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THEMIS: Challenging the borders of intimacy and legality: migrant agency in response to Danish restrictions on transnational marriage

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Duration: 0:13:26 | Added: 20 Jan 2014
Tess Hellgren presents her paper 'Challenging the borders of intimacy and legality: migrant agency in response to Danish restrictions on transnational marriage' in Parallel session IV(B) of the conference Examining Migration Dynamics: Networks and Beyond

Based on my 2012 dissertation work for the Oxford MSc in Migration Studies, my presentation will explore migrants' creative agency in response to Denmark's ‘24-year rule' limiting transnational marriage migration. My paper will examine how Danish restrictions have impacted the decisions, identities, and livelihoods of Danish-migrant couples - and how these couples' agentive strategies are creating new migration flows between Denmark and southern Sweden, with implications for regional transnational belonging and on-going legal debates on the balance of national and EU authority.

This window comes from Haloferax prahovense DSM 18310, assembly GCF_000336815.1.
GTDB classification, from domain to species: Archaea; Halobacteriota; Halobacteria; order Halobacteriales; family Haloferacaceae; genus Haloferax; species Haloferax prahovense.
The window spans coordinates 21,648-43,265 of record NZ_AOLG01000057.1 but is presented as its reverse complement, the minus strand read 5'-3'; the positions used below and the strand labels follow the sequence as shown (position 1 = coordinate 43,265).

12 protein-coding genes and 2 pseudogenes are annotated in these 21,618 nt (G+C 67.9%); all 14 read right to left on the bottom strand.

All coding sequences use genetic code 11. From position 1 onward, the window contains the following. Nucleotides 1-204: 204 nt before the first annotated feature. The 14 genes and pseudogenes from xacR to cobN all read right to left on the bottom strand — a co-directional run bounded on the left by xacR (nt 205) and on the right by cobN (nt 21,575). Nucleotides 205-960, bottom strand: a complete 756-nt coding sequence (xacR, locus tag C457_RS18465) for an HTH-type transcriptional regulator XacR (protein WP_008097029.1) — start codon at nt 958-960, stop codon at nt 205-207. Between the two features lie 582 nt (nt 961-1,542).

Over the past ten years, immigration discourses have been increasingly politicised in Denmark, tied to the enhanced influence of the right-wing Danish People's Party over mainstream political leadership. Amidst the societal normalisation of anti-immigration sentiments, since 2002 legislation on marriage migration places strict requirements of age, income, and ‘national attachment' upon any third-country national (TCN) wishing to marry a Dane. In practice, these marriage restrictions have been a pragmatic immigration control, considerably restricting the eligibility of potential applicants for family migration.

In response to the Danish governments' legal impediments, many Danes wishing to marry TCNs - particularly Danes in the Copenhagen area - have chosen to move to southern Sweden, where their marriage is allowed under stronger rights to family life derived from their status as mobile EU citizens. By relocating across the Danish border, impacted couples are strategically navigating intersecting levels of Danish, Nordic, and EU law in their determination to form a partnership. This provocative outcome establishes new patterns of transnational living and identity, as many couples reside in Sweden but spend more time working and visiting family across the border in Denmark. It also raises important questions about present and future interactions of national and supranational legal structures in the realm of EU family migration and beyond.

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